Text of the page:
Last Year At The Allotment ~ Seasonal Highlights

Now is the time of year when gardeners head for their seed catalogues and start making plans for the growing season ahead. Seed potatoes must be ordered, and preparations made (i.e. brain put in gear so as not to miss appropriate time slots) for crops that must be sown early. It is also a good moment to review which of the last year’s crops grew best, and most importantly, which we most enjoyed eating.

Actually all the produce was delicious. We had loads of Early Onward peas, courgettes and salad greens. Beans thrived – French, borlotti, fava, runners, and Cherokee, as did the globe artichokes, raspberries and Swift sweet corn. In the polytunnel the Black Russian tomatoes, and yellow cherry variety were the most prolific. I also grew some very good pink onions in there, and thus saved them from alium beetle attack which did a lot of damage in the outdoor crop.

There’s still stuff to eat on the plot too – Brussels sprouts, Italian broccoli, Tuscan kale, parsnips, and early purple sprouting to come.

And now as I look at these photos, I sense the horticultural sap rising. Soon it will be time to go out and get growing – all over again. For the gardener’s work is never done. Yippeeeeee!

 copyright 2017 Tish Farrell

Thursday’s Special: 2016 Retrospective   Please visit Paula for her own fine retrospective, and be inspired.

Rooti-toot-toot, it’s spring at the allotment: up close and vegetal

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Well the old shed has made it through another year. A couple of bits have fallen off, but last year’s application of internal bracing by the Team Leader, aka Graham, has kept its tendency to list in an easterly direction in check. Would that we all had such a bracing. Over the winter it housed a poor mummified mouse, and snails still go to roost in there. I’m not showing you the inside, though. You definitely do  not want to see in there.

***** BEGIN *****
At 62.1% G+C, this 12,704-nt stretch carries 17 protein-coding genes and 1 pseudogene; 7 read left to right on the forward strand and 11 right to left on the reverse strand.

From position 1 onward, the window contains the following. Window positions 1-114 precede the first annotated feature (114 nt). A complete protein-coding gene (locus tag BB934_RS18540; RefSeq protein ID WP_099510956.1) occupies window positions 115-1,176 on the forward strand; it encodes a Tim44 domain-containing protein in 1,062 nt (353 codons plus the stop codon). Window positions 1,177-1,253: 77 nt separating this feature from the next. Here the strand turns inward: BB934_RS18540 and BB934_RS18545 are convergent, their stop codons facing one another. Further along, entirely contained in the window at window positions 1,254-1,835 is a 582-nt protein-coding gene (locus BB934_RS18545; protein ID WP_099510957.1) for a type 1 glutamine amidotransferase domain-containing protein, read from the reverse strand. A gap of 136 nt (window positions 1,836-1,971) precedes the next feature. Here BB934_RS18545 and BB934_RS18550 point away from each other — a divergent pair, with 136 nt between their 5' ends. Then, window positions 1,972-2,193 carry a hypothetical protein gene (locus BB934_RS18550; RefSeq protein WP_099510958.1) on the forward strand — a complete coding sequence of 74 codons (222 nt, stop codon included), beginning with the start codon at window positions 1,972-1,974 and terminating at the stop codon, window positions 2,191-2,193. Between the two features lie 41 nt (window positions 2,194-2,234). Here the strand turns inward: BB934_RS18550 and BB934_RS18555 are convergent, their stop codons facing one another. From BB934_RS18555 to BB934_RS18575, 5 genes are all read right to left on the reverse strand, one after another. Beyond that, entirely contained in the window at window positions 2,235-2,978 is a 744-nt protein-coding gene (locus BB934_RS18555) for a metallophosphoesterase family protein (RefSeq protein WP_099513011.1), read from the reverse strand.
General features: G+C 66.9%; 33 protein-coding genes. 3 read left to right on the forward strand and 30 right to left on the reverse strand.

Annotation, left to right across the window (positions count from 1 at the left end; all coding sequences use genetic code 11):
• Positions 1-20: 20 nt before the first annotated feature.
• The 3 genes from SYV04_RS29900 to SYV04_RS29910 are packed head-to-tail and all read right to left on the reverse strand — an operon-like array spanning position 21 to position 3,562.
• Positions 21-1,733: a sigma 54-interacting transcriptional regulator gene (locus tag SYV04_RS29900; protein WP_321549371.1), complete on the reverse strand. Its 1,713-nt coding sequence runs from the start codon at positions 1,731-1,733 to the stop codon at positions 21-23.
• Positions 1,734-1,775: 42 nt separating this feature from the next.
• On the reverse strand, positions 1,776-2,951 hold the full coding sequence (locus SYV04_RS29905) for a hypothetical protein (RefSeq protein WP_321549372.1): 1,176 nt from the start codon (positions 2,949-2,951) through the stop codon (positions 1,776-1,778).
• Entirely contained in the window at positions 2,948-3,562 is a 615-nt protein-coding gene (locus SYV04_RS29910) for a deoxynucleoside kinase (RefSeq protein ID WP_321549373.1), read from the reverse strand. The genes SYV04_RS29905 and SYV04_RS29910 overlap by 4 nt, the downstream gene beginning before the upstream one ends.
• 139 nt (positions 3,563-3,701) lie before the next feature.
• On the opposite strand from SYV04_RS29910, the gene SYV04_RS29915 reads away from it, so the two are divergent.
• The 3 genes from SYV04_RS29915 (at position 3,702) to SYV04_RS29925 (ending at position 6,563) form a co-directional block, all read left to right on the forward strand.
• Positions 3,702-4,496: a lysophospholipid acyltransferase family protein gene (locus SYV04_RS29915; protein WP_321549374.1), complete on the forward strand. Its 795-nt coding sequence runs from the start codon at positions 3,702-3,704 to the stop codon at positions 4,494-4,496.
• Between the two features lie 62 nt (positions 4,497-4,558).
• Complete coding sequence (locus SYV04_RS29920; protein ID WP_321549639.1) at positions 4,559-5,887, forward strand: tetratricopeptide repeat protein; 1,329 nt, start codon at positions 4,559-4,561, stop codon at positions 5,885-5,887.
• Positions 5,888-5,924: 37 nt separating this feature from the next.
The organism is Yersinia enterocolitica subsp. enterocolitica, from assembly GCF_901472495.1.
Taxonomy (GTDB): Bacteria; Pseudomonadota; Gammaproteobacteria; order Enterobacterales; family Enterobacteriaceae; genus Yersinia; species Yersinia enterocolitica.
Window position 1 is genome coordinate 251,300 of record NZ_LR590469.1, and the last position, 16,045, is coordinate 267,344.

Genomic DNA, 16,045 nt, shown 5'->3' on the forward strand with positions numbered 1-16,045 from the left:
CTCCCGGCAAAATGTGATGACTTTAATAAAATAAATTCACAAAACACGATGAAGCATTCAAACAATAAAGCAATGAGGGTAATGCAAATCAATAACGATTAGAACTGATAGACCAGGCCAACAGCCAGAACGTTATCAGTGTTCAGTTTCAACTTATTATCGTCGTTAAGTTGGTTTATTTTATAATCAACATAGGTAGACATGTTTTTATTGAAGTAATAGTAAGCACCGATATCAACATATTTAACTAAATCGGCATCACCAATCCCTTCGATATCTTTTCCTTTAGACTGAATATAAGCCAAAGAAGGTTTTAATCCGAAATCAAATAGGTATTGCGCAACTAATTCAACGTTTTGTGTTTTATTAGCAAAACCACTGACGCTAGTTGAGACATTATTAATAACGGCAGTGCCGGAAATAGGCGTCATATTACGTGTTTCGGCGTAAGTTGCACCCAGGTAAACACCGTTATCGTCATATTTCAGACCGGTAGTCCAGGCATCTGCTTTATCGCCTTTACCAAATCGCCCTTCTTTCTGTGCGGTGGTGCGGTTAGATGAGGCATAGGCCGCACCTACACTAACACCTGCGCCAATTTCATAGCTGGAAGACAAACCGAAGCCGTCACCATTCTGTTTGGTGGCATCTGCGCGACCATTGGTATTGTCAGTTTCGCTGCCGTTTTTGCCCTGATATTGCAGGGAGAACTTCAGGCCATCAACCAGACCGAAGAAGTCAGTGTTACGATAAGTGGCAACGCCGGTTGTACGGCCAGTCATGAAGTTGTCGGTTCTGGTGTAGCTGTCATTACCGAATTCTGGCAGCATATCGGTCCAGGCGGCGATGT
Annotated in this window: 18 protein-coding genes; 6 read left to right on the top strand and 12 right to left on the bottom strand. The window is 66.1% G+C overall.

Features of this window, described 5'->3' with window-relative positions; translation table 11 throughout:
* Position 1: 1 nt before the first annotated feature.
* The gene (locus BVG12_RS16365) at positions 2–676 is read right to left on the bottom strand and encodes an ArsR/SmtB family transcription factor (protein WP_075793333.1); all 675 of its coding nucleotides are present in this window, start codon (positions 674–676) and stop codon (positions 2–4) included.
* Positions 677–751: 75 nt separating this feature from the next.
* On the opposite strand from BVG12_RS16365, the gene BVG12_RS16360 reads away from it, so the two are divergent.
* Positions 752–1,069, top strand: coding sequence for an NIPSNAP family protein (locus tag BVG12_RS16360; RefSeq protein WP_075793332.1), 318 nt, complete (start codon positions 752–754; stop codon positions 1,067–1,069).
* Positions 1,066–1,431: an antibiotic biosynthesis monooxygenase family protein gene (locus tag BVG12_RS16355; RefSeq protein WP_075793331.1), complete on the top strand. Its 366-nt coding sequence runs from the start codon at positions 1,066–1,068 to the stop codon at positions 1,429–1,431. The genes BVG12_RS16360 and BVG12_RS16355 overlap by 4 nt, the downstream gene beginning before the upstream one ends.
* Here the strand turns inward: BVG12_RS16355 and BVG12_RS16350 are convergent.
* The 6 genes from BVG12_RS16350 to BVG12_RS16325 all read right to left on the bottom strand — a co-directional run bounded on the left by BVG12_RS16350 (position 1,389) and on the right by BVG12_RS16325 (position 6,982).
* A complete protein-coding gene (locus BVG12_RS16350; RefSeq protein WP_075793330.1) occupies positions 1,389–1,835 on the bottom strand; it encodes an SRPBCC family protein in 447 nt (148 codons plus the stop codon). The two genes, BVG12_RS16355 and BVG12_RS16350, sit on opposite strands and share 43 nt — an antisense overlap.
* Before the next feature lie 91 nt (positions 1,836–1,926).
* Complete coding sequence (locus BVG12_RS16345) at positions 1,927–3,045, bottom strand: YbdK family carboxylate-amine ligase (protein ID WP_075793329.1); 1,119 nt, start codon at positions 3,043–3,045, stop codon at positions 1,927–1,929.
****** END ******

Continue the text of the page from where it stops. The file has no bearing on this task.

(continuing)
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Instead, here is the ancient greengage tree with its delicate blossom. Already I’m wondering if it will give us some fruit this year. Greengages are notoriously temperamental, and after the magnificent crop in my first year of allotmenting that had us, and all our friends and relations, dribbling with delight over bucket loads of luscious harvest, it has borne very little. That was seven years ago. Maybe this year is the year then.

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There are loads of jobs to do, not least digging. The endlessly wet autumn and winter meant that winter digging was impossible, so there has been much to catch up on. Meanwhile the weeds are literally having a field day, which makes this the the season of dandelion beheading. (Sorry, dandelions). They are sprouting up all along the paths between everyone’s plots, and I’m afraid I find great satisfaction in slicing off these cheery faces with my strimmer. Their replacements are anyway there the next day, beaming vigorously.

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Then there is the comfrey forest to manage. This plant I crop and cherish. You cannot have too much of it, and it obligingly grows  itself in a huge clump beside the shed. If you cut it down after flowering, it will grow again and again during the summer.